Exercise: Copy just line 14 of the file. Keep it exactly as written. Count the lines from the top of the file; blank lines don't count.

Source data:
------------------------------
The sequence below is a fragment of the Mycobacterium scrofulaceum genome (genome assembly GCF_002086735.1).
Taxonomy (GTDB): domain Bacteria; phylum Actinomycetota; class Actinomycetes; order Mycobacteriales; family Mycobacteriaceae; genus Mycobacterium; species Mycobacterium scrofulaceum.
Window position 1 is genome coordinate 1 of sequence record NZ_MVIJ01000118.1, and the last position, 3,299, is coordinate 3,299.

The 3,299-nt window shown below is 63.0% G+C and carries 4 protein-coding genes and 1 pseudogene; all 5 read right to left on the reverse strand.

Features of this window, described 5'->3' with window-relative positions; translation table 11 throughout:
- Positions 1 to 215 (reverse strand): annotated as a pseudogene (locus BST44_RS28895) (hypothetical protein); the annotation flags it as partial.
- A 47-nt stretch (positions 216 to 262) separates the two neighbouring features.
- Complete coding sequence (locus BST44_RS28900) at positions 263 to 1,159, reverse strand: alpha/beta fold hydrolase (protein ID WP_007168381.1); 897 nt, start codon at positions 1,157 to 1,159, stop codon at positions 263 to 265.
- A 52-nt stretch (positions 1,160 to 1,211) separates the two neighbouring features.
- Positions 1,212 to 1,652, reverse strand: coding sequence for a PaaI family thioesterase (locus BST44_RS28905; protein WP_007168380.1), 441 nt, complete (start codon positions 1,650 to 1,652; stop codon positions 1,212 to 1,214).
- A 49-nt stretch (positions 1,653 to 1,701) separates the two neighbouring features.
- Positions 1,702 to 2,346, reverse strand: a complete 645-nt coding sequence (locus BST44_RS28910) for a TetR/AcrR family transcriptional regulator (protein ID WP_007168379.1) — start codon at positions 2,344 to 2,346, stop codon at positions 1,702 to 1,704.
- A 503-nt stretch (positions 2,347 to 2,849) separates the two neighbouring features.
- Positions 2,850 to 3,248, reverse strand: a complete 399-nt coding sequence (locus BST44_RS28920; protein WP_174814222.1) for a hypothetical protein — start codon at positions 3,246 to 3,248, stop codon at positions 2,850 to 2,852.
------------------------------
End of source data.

- Positions 2,850 to 3,248, reverse strand: a complete 399-nt coding sequence (locus BST44_RS28920; protein WP_174814222.1) for a hypothetical protein — start codon at positions 3,246 to 3,248, stop codon at positions 2,850 to 2,852.